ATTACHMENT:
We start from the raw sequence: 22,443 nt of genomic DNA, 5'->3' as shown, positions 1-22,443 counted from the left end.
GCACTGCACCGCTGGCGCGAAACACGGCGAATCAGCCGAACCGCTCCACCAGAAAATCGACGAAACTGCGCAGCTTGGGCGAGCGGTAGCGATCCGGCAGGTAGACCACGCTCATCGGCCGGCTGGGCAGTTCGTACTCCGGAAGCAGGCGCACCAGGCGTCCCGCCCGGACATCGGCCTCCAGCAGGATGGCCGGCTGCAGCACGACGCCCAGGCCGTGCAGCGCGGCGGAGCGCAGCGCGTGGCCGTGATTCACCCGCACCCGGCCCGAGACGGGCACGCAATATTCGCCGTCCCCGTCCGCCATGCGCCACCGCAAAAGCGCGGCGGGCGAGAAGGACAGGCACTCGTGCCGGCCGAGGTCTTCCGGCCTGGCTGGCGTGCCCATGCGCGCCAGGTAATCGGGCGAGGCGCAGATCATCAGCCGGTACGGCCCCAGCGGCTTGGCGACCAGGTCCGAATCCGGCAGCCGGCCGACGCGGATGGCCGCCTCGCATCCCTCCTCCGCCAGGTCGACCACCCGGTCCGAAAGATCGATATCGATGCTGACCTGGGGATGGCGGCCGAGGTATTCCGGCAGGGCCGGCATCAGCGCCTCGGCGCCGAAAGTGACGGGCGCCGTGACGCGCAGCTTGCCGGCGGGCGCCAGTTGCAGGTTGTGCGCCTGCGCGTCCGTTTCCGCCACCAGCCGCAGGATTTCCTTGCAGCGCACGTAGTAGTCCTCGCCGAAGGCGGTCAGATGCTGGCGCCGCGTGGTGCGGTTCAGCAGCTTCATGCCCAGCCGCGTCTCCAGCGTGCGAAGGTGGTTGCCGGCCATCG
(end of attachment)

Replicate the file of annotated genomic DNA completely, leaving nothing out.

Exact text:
We start from the raw sequence: 22,443 nt of genomic DNA, 5'->3' as shown, positions 1-22,443 counted from the left end.
GCACTGCACCGCTGGCGCGAAACACGGCGAATCAGCCGAACCGCTCCACCAGAAAATCGACGAAACTGCGCAGCTTGGGCGAGCGGTAGCGATCCGGCAGGTAGACCACGCTCATCGGCCGGCTGGGCAGTTCGTACTCCGGAAGCAGGCGCACCAGGCGTCCCGCCCGGACATCGGCCTCCAGCAGGATGGCCGGCTGCAGCACGACGCCCAGGCCGTGCAGCGCGGCGGAGCGCAGCGCGTGGCCGTGATTCACCCGCACCCGGCCCGAGACGGGCACGCAATATTCGCCGTCCCCGTCCGCCATGCGCCACCGCAAAAGCGCGGCGGGCGAGAAGGACAGGCACTCGTGCCGGCCGAGGTCTTCCGGCCTGGCTGGCGTGCCCATGCGCGCCAGGTAATCGGGCGAGGCGCAGATCATCAGCCGGTACGGCCCCAGCGGCTTGGCGACCAGGTCCGAATCCGGCAGCCGGCCGACGCGGATGGCCGCCTCGCATCCCTCCTCCGCCAGGTCGACCACCCGGTCCGAAAGATCGATATCGATGCTGACCTGGGGATGGCGGCCGAGGTATTCCGGCAGGGCCGGCATCAGCGCCTCGGCGCCGAAAGTGACGGGCGCCGTGACGCGCAGCTTGCCGGCGGGCGCCAGTTGCAGGTTGTGCGCCTGCGCGTCCGTTTCCGCCACCAGCCGCAGGATTTCCTTGCAGCGCACGTAGTAGTCCTCGCCGAAGGCGGTCAGATGCTGGCGCCGCGTGGTGCGGTTCAGCAGCTTCATGCCCAGCCGCGTCTCCAGCGTGCGAAGGTGGTTGCCGGCCATCG